The Florida Project review: The kids are more than alright

A vibrant, bold and bright portrayal of American childhood which just has to be seen

The Florida Project
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Director: Sean Baker
Cert: 15A
Genre: Drama
Starring: Bria Vinaite, Brooklynn Prince, Willem Dafoe, Valeria Cotto, Christopher Rivera, Caleb Landry Jones
Running Time: 1 hr 51 mins

Nothing more dooms a film than hyperbolic reviews. So I will choose my words with caution. Sean Baker's follow-up to the excellent, innovative Tangerine is among the best films ever made about childhood. It bears comparison with Truffaut's The 400 Blows, Bergman's Fanny and Alexander and Linklater's Boyhood. The picture deals with parental irresponsibility so extreme it borders on criminal neglect, but The Florida Project remains stubbornly humanistic and openhearted throughout. Making creative use of an ingeniously chosen location, it reveals an America that we've never seen before. One familiar face has never been better. The new discoveries burn up the screen. Is that sufficiently couched?

Baker has moved from the transgender outsiders of West Hollywood that so energised Tangerine to a weird crumbling Neverland on the outskirts of Disney World in Orlando. Painted in brash fuchsias and eye-watering maroons, the rundown motels (boasting vainglorious names such as the Magic Castle and the Futureland Inn) house vagrants, meaner tourists and families with nowhere else to go. Our heroes are Halley (Bria Vinaite), a recently unemployed stripper, and her irrepressible, six-year-old daughter Moonee (Brooklynn Prince). Halley is, in many ways, an appalling pain: loud, unruly, disorganised, uninterested in sane parenting. But she is endlessly hilarious and there is never any doubt that she loves her daughter. After all, they're both kids.

The closest thing to an adult in this pistachio mayhem is Bobby (Willem Dafoe), the harried manager of the Magic Castle. He acts as buffer between the raucous tenants and his understandably concerned employers. He negotiates with social services. In one powerful scene, he escorts a paedophile away from the motel with a diplomatic ingenuity that keeps the children in happy ignorance.

Noting that Dafoe, perennial onscreen maniac, has taken the role, we initially worry for the kids’ well-being. But this proves to be a splendid piece of casting. Those famous facial furrows add gravity to a character who gradually emerges as the film’s walking, sighing exemplar of human decency. He is no saint. He just tries to make the best of everyday injustice. (Sorry to lower the tone, but Dafoe is currently most pundits’ favourite to take the Oscar for best supporting actor.)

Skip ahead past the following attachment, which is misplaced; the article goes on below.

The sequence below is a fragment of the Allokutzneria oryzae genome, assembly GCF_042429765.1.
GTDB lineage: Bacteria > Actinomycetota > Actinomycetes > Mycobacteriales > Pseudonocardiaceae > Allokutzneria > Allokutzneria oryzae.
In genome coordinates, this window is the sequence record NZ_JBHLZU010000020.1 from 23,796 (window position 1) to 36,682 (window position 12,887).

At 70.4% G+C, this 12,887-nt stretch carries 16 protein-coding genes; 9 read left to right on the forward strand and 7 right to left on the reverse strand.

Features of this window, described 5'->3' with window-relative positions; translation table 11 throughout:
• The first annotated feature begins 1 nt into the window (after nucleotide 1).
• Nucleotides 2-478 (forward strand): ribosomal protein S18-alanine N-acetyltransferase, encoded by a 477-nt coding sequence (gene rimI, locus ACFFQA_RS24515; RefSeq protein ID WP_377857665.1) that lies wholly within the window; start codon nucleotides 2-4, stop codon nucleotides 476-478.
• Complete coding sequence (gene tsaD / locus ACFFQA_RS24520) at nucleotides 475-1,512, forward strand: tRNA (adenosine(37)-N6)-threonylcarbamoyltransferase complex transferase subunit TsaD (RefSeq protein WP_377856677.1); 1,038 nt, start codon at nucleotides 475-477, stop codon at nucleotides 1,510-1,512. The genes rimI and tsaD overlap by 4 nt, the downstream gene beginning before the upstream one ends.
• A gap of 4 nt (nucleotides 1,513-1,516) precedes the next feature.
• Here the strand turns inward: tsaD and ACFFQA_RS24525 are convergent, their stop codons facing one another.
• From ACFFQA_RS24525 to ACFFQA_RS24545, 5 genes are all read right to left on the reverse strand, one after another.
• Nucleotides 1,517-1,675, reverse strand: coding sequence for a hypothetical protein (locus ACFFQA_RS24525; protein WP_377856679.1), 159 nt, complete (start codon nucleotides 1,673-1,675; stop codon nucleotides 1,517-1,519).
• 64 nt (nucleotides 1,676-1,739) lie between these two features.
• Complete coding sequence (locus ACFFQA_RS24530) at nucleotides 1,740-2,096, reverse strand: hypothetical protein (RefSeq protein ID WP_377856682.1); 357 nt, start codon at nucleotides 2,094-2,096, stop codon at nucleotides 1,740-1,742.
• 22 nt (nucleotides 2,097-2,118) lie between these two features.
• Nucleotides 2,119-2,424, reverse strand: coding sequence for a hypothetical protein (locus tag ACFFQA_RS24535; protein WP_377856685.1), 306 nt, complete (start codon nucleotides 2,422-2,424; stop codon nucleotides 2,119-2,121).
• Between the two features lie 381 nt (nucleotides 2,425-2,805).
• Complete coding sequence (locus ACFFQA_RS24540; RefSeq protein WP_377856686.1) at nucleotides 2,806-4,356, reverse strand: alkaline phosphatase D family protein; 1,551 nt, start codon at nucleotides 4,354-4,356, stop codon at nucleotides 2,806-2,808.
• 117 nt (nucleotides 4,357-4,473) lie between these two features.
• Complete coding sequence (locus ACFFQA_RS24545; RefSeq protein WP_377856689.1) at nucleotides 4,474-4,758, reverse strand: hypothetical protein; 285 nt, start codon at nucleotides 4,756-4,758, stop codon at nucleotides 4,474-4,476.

The Florida Project is a film about the victims of capitalism, but, for most of its duration, it is unexpectedly vibrant and upbeat. Moonee and her chums enjoy the same sort of freedom that we see in idyllic portraits of rural life such as Cider with Rosie or urban strife such as Hope and Glory. We first meet them enjoying a gobbing competition on another guest's car. They contrive hilariously transparent cons to extract free ice cream from amused tourists.

All this is filmed with a camera that moves with the same joyous bounce as its subjects. We see the world as Moonee sees it: bold, bright, full of short-term possibilities. The hitherto inexperienced Brooklynn Prince belts out her lines with an exuberance that never allows cuteness to overcome rough charm. She's a star.

The tension emerges from our awareness that economic realities or official disapproval are certain to halt the anarchic fun eventually. Halley may swagger like the children, but she knows which wolves are circling which enclosures. She is the most engaging menace you could hope to meet on a cinema screen. If affection were all that was required, Halley would deserve every award for “Mom of the Year”. In the real world, her inability to engage with commonplace responsibilities invites disaster.

Yet, for all the looming adversity, Baker still manages to end the film on a magic, dreamy high. The magnificent final shots (possibly fantastical) offering a convincing argument for living in The Now whenever you are able.

Utterly essential.

Donald Clarke

Donald Clarke

Donald Clarke, a contributor to The Irish Times, is Chief Film Correspondent and a regular columnist